Date: 2020–02
  8. By: Yang Lu (AMSE - Aix-Marseille Sciences Economiques - EHESS - École des hautes études en sciences sociales - AMU - Aix Marseille Université - ECM - Ecole Centrale de Marseille - CNRS - Centre National de la Recherche Scientifique)
    Abstract: We propose a flexible regression model that is suitable for mixed count-continuous panel data. The model is based on a compound Poisson representation of the continuous variable , with bivariate random effect following a polynomial-expansion-based joint density. Besides the distributional flexibility that it offers, the model allows for closed form forecast updating formu-lae.This property is especially important for insurance applications, in which the future individual insurance premium should be regularly updated according to one's own past claim history. An application to vehicle insurance claims is provided.
    Keywords: Sequential forecasting and pricing,Mixed data,polynomial expansion,random effect,sequential forecast- ing/pricing
    Date: 2019
  9. By: Krüger, Jens; Ruths Sion, Sebastian
    Abstract: In this paper we document the results of a forecast evaluation exercise for the real world price of crude oil using VAR models estimated by sparse (regularization) estimators. These methods have the property to constrain single parameters to zero. We find that estimating VARs with three core variables (real price of oil, index of global real economic activity, change in global crude oil production) by the sparse methods is associated with substantial reductions of forecast errors. The transformation of the variables (taking logs or differences) is also crucial. Extending the VARs by further variables is not associated with additonal gains in forecast performance as is the application of impulse indicator saturation before the estimation.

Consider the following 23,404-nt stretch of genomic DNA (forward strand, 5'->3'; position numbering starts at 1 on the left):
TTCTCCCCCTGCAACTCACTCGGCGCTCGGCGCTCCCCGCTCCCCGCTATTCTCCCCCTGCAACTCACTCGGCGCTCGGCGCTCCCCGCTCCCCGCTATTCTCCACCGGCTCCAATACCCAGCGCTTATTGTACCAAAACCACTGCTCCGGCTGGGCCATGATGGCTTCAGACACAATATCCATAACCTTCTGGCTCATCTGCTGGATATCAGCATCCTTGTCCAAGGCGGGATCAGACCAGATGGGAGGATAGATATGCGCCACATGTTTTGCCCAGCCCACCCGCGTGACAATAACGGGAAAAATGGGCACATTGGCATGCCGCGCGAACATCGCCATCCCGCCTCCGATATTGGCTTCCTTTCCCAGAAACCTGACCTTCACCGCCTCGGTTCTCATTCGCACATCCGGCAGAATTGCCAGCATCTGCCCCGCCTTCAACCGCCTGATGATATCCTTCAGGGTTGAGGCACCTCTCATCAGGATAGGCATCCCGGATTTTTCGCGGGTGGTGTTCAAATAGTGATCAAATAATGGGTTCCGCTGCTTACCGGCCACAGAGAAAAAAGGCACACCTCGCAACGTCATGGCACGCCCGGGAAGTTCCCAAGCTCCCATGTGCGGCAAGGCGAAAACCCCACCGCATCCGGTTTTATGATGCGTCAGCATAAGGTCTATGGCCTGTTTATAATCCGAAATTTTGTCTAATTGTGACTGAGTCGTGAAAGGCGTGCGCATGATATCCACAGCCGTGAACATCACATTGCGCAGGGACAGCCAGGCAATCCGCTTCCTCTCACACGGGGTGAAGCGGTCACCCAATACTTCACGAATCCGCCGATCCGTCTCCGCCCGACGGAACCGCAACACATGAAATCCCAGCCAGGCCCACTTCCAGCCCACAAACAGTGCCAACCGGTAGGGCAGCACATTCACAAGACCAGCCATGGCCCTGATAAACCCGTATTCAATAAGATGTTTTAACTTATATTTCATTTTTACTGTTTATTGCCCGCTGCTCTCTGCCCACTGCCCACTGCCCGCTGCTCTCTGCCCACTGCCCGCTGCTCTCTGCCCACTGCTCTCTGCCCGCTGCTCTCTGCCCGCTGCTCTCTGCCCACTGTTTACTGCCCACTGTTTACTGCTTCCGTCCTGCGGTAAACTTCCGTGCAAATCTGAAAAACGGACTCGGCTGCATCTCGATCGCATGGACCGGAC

Date: 2019–12
  10. By: Francisco Arroyo Marioli; Francisco Bullano; Jorge Fornero; Roberto Zúñiga
    Abstract: The semi-structural gap forecasting (MSEP) model is the new gap model used by the Central Bank of Chile to forecast key macroeconomics variables. This document provides the technical details of this model including equations, estimated parameters and transmission mechanisms. The model has been improved relative to its initial version along several dimensions: (i) The parameters have been estimated with Bayesian methods; (ii) it separates core inflation into tradable and non-tradable inflation, linking each component to fundamental drivers; (iii) it explicitly specifies the empirical relationships between terms of trade and real exchange rate. We found that for a typical monetary policy shocks there are similar effects in comparison with the former MEP model.